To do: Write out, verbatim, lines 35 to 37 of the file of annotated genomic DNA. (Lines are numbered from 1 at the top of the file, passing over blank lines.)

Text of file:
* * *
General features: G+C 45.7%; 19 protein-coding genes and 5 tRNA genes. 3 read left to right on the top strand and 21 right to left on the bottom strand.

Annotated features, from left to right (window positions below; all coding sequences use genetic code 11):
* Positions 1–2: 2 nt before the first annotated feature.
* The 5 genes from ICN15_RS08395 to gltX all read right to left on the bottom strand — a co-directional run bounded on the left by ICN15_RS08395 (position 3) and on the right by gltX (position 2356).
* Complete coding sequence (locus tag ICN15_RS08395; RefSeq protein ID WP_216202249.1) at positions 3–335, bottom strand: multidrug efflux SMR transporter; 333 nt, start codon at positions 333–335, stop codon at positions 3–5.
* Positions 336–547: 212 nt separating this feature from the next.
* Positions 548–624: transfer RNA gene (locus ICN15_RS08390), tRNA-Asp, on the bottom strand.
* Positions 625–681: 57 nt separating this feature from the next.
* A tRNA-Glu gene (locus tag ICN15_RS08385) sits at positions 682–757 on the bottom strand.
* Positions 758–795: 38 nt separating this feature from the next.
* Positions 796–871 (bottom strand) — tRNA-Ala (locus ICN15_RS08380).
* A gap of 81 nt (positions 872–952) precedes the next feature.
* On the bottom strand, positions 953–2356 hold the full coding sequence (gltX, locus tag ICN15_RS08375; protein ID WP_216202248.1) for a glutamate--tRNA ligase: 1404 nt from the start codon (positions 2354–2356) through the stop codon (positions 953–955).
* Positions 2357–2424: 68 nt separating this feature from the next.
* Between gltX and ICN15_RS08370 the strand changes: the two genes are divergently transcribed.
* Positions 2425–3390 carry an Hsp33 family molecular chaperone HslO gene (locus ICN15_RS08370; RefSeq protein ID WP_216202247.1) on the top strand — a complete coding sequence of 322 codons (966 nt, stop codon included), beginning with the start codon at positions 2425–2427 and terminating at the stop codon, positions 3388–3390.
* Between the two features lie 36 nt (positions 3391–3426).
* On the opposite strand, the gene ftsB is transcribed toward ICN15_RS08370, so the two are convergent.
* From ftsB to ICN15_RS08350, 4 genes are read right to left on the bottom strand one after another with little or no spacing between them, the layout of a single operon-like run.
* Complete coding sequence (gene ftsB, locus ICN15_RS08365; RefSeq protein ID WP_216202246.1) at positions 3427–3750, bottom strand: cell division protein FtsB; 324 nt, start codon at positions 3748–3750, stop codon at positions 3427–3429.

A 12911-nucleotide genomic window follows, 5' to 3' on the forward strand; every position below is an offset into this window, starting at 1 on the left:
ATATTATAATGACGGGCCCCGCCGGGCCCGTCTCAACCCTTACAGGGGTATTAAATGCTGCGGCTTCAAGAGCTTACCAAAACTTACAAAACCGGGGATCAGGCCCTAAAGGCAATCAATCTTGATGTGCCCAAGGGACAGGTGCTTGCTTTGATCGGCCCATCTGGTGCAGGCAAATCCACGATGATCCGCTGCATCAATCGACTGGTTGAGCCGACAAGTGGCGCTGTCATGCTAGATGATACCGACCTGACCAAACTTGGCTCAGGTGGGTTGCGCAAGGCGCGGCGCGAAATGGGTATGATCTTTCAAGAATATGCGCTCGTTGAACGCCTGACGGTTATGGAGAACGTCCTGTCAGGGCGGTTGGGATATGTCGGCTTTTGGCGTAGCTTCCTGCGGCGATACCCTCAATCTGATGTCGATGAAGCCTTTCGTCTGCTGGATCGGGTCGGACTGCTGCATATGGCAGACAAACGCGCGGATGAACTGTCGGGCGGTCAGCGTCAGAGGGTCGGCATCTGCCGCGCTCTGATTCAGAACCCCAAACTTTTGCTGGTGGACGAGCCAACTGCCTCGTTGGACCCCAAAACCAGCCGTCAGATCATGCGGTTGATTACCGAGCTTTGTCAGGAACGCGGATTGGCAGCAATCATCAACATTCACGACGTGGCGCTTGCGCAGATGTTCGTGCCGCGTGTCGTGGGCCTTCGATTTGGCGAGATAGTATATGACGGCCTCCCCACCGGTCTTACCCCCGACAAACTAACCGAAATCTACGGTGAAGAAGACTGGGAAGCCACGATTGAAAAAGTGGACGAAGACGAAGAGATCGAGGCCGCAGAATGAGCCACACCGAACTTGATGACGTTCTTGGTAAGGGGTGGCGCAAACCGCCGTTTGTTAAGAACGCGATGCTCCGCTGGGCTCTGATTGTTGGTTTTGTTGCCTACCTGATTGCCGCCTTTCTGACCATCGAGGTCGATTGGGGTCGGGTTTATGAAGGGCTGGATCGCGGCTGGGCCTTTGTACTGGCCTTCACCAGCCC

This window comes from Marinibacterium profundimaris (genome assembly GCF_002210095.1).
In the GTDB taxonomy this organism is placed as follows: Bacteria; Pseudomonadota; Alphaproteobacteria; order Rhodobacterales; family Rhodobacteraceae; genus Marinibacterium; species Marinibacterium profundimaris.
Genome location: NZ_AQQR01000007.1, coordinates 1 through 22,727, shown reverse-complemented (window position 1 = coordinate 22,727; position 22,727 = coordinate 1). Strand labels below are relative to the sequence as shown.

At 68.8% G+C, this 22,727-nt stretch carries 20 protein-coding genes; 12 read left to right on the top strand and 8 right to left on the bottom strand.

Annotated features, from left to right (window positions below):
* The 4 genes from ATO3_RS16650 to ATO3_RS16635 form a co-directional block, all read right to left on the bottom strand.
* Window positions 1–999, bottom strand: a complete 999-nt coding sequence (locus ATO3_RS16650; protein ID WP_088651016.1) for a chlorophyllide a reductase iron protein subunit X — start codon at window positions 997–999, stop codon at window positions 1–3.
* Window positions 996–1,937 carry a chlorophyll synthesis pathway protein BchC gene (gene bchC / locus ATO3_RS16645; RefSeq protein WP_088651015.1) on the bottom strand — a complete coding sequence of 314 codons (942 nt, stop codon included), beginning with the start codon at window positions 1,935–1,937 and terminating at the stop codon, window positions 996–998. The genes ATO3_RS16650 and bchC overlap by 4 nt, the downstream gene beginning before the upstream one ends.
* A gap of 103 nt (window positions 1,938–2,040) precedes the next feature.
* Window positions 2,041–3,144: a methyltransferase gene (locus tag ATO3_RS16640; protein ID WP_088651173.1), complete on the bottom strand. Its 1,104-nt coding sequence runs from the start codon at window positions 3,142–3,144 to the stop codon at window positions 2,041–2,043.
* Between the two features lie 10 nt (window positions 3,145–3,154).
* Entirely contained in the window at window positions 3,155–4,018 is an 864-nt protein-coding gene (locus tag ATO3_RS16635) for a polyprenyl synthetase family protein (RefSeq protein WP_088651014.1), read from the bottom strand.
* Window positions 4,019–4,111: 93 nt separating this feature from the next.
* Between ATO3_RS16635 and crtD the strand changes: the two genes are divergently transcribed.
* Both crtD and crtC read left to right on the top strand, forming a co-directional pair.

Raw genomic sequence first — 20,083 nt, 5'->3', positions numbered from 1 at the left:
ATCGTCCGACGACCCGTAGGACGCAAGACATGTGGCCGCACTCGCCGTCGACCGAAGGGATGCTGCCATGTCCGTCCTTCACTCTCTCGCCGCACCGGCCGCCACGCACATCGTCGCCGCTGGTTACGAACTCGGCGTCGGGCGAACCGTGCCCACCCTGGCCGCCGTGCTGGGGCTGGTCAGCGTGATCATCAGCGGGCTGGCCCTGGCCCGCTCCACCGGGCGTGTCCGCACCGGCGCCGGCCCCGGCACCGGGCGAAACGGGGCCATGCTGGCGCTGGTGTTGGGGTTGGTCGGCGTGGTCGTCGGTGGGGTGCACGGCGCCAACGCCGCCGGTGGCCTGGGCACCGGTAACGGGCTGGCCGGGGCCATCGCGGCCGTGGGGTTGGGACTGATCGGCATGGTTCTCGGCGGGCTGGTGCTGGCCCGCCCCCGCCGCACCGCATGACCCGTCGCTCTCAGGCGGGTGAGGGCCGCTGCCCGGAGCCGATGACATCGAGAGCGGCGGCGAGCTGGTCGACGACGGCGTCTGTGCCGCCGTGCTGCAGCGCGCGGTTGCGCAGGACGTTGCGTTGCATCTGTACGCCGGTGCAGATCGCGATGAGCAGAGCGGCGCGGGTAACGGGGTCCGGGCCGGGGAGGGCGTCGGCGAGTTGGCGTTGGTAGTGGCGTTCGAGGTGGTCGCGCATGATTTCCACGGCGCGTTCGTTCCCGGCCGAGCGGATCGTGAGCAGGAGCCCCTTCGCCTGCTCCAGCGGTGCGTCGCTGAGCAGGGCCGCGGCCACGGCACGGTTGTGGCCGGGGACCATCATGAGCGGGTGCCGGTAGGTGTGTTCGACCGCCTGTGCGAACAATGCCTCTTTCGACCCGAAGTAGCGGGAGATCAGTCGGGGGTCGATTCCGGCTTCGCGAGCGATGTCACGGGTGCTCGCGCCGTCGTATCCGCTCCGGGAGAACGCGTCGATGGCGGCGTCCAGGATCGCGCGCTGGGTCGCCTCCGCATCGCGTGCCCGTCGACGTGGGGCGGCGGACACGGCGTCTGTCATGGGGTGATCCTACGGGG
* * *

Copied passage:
* Window positions 4,019–4,111: 93 nt separating this feature from the next.
* Between ATO3_RS16635 and crtD the strand changes: the two genes are divergently transcribed.
* Both crtD and crtC read left to right on the top strand, forming a co-directional pair.